From Monday October 4 the UK's entrance requirements change.
From today, the United Kingdom will switch from a traffic light travel scheme to a vaccinated-or-unvaccinated entrance system.
Fully vaccinated travellers who have been jabbed in a country recognised by the UK will be able to enter without having to isolate and without having to take a pre-departure test or a day eight test. The only requisite is that a day two PCR test (which can be taken any time between the day of arrival and day two) is taken. It's anticipated that by the end of October, the PCR day two test will be replaced with a cheaper, lateral flow test.
However, this also means that travellers from more than 100 unrecognised countries and territories, including Hong Kong, will not be considered as vaccinated, even if they have received two inoculations in that country or territory.
The UK currently recognises vaccines administered in 27 European Union states, a handful of non-EU European states, as well as the United States of America. The 36 countries recognised are Andorra, Austria, Belgium, Bulgaria, Croatia, Republic of Cyprus, Czech Republic, Denmark, Estonia, Finland, France, Germany, Greece, Hungary, Iceland, Ireland, Italy, Latvia, Liechtenstein, Lithuania, Luxembourg, Malta, Monaco, Netherlands, Norway, Poland, Portugal, Romania, San Marino, Slovakia, Slovenia, Spain, Sweden, Switzerland, United States and Vatican City.
Along with the launch of the new entrance requirements, 18 additional countries will be added to this list, including Antigua & Barbuda, Australia, Bahrain, Barbados, Brunei, Canada, Dominica, Israel, Japan, Kuwait, Malaysia, New Zealand, Qatar, Saudi Arabia, Singapore, South Korea, Taiwan and the United Arab Emirates.
Critically, Hong Kong does not as yet appear on the list of recognised areas, which means arrivals into Britain from the Asian city will now need to self-isolate for up to ten days. Under the traffic light system, Hong Kong was listed as green which meant arrivals did not have to enter a quarantine.
Unfortunately Hong Kong vaccination records did not meet UK requirements for a recognised country or territory as they did not include a date of birth. This issue has now been rectified and Hong Kongers’ digital vaccination records have been updated to include this missing data. It’s hoped that the UK will add Hong Kong to its list of recognised areas by the end of this week. Updates on the UK’s travel system are announced every three weeks with the next announcement due on October 7 or 8.
Fully vaccinated arrivals into the UK from recognised areas must be able to present a paper or digital vaccination record from a state-level public health body including forename and surname, date of birth, vaccine brand and manufacturer, date of vaccination for all doses and country or territory of vaccination or certificate issuer.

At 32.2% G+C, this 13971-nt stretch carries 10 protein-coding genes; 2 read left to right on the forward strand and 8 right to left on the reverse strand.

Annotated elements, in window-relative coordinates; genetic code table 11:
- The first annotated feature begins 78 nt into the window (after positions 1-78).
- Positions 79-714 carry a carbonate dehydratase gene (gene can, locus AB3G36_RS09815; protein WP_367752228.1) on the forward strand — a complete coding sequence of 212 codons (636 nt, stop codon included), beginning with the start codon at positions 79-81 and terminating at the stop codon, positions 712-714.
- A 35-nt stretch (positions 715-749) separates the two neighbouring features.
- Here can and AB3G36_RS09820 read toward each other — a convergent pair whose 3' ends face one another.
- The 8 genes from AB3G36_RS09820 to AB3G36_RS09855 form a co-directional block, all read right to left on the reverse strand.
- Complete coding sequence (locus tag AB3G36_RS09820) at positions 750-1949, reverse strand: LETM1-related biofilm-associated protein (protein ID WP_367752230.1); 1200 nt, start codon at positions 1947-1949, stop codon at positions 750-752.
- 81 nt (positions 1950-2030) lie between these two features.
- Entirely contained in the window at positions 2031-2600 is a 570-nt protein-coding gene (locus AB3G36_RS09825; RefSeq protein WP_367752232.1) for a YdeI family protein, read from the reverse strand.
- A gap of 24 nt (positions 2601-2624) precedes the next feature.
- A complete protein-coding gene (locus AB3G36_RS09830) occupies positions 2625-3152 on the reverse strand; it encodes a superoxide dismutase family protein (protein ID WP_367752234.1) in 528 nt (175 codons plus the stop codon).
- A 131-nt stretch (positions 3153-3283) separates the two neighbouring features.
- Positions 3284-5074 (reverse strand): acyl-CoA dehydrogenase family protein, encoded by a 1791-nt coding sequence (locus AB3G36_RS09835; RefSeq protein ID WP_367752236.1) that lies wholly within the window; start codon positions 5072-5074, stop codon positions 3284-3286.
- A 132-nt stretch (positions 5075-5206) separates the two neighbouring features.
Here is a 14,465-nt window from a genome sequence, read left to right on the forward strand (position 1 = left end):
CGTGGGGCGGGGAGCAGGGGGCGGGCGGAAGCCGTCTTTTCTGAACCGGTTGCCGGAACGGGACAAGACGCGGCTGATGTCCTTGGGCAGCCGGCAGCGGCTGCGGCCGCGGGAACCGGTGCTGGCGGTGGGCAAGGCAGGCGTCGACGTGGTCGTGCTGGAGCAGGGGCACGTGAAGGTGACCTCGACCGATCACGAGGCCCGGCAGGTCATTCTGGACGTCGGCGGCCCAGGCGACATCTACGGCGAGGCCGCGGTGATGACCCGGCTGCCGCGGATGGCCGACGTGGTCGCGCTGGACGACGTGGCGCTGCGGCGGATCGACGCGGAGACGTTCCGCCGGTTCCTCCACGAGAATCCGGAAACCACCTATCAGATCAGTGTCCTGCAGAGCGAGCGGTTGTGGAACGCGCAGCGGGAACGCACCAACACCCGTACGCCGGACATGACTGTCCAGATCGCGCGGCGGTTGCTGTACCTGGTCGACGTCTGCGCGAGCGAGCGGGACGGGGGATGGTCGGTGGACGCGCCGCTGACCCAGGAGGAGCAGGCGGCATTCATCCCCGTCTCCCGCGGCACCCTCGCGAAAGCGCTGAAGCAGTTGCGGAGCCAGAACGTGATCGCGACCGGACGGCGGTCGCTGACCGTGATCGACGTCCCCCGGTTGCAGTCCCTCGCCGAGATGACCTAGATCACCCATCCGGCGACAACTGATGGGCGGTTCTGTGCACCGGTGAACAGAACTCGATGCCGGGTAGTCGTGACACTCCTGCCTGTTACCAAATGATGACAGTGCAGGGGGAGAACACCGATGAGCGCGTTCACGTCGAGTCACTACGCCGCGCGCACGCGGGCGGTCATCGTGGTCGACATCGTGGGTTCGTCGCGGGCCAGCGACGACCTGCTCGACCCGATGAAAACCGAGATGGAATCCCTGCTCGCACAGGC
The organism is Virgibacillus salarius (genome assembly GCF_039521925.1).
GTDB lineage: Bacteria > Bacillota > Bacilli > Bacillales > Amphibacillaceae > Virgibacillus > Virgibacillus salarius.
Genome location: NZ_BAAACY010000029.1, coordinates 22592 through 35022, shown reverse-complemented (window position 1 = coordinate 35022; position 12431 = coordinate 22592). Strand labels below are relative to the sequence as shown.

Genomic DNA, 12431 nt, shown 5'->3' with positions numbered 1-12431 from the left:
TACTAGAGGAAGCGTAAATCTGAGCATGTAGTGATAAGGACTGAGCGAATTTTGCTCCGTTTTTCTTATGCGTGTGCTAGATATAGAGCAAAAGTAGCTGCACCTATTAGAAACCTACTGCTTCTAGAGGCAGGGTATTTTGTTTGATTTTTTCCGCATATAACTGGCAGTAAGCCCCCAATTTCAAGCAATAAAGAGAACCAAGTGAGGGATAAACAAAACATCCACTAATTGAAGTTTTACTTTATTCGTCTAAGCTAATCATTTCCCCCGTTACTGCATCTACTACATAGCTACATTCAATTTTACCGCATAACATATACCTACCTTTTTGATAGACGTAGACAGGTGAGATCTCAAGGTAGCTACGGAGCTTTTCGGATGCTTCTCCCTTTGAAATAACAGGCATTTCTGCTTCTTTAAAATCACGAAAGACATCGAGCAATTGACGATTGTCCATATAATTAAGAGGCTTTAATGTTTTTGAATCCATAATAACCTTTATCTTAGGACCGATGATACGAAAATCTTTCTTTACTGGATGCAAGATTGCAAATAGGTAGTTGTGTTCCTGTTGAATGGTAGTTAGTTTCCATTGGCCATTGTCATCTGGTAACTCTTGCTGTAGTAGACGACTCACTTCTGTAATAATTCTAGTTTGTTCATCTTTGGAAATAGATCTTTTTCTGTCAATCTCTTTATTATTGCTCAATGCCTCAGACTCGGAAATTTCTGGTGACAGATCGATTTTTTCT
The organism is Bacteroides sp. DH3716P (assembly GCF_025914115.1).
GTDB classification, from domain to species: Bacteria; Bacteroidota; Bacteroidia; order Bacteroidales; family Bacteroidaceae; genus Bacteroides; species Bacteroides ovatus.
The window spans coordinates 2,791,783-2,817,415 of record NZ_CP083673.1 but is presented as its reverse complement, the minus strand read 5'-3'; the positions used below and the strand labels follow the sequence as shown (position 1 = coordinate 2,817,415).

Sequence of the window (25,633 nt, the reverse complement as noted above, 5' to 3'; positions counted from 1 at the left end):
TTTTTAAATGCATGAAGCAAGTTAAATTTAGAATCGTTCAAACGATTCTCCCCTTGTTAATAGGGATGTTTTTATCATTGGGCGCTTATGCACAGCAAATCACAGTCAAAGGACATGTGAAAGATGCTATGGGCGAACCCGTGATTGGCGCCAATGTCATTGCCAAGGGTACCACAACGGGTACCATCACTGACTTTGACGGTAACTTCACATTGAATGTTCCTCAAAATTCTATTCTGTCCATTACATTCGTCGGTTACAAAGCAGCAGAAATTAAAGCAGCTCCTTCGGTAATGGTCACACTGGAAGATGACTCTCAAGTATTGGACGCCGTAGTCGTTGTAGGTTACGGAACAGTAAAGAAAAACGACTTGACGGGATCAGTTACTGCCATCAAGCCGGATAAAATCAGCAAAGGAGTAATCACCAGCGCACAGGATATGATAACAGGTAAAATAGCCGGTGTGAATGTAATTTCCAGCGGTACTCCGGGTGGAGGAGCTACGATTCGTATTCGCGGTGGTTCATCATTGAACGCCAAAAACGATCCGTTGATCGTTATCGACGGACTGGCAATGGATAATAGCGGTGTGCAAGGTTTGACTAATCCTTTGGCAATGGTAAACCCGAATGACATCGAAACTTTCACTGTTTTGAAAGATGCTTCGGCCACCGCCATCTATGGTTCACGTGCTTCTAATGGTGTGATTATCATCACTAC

Vaccinations recognised by the UK are Oxford/AstraZeneca, Pfizer BioNTech, Moderna and Janssen.
Children under the age of 18 years and who are a resident either of the UK or of one of the listed areas can enter the UK without having to enter quarantine or take a pre-departure regardless of vaccination status. However, if they are over 11 years and are NOT travelling from a recognised country or territory, they must follow the same rules as for unvaccinated travellers.
Arrivals without vaccination documentation or from areas not listed must take a pre-departure test within 72 hours of travel, pre-book and pay for day two and day eight tests which must be logged onto a passenger locator form before arrival in the UK, and enter a ten-day quarantine either at home or wherever the traveller is staying (there is an optional early release scheme to exit quarantine on day five at travellers’ expense).
Arrivals who have received a full course of the recognised vaccinations and who arrive from the recognised places will not need to go into quarantine.
While the traffic light system is now largely defunct with no more green or amber light countries, 54 countries remain on the red list, including Thailand, Indonesia, South Africa and the Seychelles, although it is believed many of these places may be moved off the red list at the government briefing at the end of this week.
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